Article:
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Efficient Water Fixtures Are An Easy Way To Save Energy

Federal legislation passed in 1992 requires all U.S. plumbing manufacturers and importers to meet or beat the following water-efficiency standards:


  • Showerheads: 2.5 gallons per minute
  • Faucets: 2.5 gallons per minute
  • Toilets: 1.6 gallons per flush

    Old fixtures in many homes don't meet these standards. If yours don't, you can save water and money by replacing them.


    These standards are now a bare minimum though.

    There are many fixtures on the market that exceed the standards, some by quite a margin, yet perform quite well. Some showerheads deliver excellent showers with only 1.0 to 1.5 gallons per minute (gpm). For your bathroom faucet, a 0.5 to 1.0 gpm model should work well. You'll probably want to stick with 2.0 to 2.5 gpm in your kitchen sink, where a higher volume is necessary to fill pots and such. For toilets, there are models available that work very well with .8 gallons per flush for liquid waste, and HET, or High Efficiency Toilets at 1.28 gallons per flush, or for some toilets, 1.6 gallons per flush (gpf).

    Unfortunately, some earlier 1.6 gpf toilets didn't perform acceptably. Some early versions of these "ultra-low-flush toilets" introduced in the 1980s and early 1990s were particularly problematic. Customer surveys by major utilities that have sponsored toilet replacement programs have uniformly shown that most consumers with the newer toilets are very satisfied with their new toilets.

    Dishwashers, clothes washers, and other water-using appliances aren't subject to any national water-efficiency standards in the United States (although they do have to meet energy standards that tend to favor water efficiency).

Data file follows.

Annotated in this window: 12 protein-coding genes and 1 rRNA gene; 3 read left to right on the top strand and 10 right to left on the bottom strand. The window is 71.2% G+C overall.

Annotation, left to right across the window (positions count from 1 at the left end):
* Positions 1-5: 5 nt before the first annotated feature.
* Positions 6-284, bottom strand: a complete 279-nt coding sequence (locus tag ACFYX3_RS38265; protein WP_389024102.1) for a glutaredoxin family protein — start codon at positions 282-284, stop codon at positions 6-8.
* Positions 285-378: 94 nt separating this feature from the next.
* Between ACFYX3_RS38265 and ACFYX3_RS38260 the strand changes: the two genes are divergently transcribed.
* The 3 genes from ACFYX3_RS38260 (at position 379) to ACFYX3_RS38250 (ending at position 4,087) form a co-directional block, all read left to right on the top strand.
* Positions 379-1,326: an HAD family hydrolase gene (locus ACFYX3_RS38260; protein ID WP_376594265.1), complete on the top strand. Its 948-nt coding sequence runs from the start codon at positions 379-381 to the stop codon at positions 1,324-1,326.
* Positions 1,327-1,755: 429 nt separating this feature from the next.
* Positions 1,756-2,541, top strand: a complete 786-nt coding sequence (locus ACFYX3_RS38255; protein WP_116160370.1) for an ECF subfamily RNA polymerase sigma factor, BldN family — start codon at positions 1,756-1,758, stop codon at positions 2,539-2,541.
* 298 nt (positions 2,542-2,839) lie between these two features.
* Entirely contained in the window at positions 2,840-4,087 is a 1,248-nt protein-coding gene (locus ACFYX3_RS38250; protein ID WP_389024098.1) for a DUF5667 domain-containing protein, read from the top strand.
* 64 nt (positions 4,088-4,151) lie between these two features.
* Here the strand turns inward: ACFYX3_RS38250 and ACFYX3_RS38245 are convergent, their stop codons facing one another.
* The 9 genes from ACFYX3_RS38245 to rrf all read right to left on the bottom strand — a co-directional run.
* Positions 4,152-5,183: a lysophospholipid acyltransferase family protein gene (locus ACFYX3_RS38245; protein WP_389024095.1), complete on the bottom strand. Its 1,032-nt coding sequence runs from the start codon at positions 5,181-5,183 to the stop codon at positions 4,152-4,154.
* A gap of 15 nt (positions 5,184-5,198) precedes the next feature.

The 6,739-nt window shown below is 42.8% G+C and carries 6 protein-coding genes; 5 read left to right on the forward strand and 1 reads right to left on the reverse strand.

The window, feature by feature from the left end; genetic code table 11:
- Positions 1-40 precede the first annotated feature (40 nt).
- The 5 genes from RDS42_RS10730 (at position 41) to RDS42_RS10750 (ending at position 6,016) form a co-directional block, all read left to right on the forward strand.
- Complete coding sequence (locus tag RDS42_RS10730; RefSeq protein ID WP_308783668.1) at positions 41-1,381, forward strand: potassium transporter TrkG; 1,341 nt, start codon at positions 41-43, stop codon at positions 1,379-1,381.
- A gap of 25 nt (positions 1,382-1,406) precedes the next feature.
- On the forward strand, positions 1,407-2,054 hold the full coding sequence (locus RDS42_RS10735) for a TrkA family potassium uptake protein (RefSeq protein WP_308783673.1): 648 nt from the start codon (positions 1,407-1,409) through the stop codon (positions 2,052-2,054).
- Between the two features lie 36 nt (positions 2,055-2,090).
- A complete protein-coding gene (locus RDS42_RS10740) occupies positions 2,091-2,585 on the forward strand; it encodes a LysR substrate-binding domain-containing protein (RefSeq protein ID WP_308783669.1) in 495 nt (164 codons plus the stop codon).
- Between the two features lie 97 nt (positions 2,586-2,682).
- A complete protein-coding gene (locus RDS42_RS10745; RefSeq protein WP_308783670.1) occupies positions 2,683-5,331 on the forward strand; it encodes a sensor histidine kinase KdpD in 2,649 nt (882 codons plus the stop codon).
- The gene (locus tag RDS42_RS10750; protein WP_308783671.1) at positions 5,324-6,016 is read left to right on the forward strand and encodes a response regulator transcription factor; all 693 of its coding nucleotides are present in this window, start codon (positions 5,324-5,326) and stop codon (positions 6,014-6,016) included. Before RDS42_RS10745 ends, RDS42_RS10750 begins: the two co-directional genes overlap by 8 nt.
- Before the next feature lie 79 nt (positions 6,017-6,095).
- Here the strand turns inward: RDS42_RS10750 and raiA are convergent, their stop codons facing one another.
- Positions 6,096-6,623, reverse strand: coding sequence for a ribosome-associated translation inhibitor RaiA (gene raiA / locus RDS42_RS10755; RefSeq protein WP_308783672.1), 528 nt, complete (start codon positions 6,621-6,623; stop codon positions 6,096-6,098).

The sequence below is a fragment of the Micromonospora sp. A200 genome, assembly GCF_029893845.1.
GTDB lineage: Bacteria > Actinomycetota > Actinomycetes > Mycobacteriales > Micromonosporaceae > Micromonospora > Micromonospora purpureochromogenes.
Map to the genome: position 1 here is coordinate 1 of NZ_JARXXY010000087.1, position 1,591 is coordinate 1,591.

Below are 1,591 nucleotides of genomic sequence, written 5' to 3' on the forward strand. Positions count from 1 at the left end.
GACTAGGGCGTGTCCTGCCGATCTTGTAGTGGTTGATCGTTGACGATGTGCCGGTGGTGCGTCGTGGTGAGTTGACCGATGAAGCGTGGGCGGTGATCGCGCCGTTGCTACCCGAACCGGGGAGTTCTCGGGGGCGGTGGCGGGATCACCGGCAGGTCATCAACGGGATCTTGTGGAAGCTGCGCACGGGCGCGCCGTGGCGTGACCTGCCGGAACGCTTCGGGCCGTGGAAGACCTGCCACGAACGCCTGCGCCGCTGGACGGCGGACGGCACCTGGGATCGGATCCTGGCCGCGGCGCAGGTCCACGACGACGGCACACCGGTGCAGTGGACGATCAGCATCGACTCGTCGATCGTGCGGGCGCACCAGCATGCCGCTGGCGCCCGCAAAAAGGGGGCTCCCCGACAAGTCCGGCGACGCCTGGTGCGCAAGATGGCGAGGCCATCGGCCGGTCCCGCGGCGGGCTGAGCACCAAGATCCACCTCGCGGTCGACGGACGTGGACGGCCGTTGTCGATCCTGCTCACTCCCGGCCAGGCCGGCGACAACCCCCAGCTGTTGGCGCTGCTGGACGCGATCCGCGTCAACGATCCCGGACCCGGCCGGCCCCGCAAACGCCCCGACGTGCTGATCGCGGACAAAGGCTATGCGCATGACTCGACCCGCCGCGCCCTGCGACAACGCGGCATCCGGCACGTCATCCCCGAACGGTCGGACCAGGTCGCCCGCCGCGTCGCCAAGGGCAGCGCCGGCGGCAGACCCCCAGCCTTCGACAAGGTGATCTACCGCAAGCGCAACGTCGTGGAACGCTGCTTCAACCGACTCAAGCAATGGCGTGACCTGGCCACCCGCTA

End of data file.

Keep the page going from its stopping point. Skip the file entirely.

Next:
Nevertheless, the major manufacturers now make some highly water efficient washing machines and dishwashers. These models are definitely worth considering because they provide triple savings. First, they save water. Second, by using less water they save on water-heating energy. And third, they often require less detergent because the volume of water into which the detergent is dissolved is so much less. For clothes washers, look particularly for a Front Loader, or a  "horizontal axis" model. These washers use one-third to one-half as much water, energy, and detergent as traditional top-loading models.

    The speed with which new fixtures and appliances are becoming available makes it hard to keep track of them all. Misinformation abounds. A local plumber or hardware store may be able to advise on water-efficient products, but most aren't up to speed on this subject. The resources below should help you find products that save water and satisfy your performance needs.

    Further Information




Copyright 2012 Ronald Sauve All Rights Reserved

This page was last modified on April 06, 2012

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